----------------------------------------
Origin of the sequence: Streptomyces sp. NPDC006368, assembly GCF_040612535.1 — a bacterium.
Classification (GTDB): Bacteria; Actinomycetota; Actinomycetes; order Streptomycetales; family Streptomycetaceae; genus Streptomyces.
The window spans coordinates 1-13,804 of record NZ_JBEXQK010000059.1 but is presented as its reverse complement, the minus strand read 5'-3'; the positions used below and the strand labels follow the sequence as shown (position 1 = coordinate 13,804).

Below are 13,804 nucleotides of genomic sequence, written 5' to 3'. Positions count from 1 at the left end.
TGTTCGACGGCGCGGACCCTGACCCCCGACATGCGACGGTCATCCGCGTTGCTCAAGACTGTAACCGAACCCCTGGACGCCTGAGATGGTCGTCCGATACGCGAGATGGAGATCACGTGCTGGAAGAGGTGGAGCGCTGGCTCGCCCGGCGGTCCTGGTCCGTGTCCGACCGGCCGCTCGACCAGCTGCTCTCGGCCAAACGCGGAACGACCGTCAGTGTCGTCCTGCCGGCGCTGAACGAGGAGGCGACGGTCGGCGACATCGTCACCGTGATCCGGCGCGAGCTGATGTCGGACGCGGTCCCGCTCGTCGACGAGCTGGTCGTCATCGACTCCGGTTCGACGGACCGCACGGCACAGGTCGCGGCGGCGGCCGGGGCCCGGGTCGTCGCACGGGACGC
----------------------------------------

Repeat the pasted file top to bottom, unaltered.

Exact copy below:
Origin of the sequence: Streptomyces sp. NPDC006368, assembly GCF_040612535.1 — a bacterium.
Classification (GTDB): Bacteria; Actinomycetota; Actinomycetes; order Streptomycetales; family Streptomycetaceae; genus Streptomyces.
The window spans coordinates 1-13,804 of record NZ_JBEXQK010000059.1 but is presented as its reverse complement, the minus strand read 5'-3'; the positions used below and the strand labels follow the sequence as shown (position 1 = coordinate 13,804).

Below are 13,804 nucleotides of genomic sequence, written 5' to 3'. Positions count from 1 at the left end.
TGTTCGACGGCGCGGACCCTGACCCCCGACATGCGACGGTCATCCGCGTTGCTCAAGACTGTAACCGAACCCCTGGACGCCTGAGATGGTCGTCCGATACGCGAGATGGAGATCACGTGCTGGAAGAGGTGGAGCGCTGGCTCGCCCGGCGGTCCTGGTCCGTGTCCGACCGGCCGCTCGACCAGCTGCTCTCGGCCAAACGCGGAACGACCGTCAGTGTCGTCCTGCCGGCGCTGAACGAGGAGGCGACGGTCGGCGACATCGTCACCGTGATCCGGCGCGAGCTGATGTCGGACGCGGTCCCGCTCGTCGACGAGCTGGTCGTCATCGACTCCGGTTCGACGGACCGCACGGCACAGGTCGCGGCGGCGGCCGGGGCCCGGGTCGTCGCACGGGACGC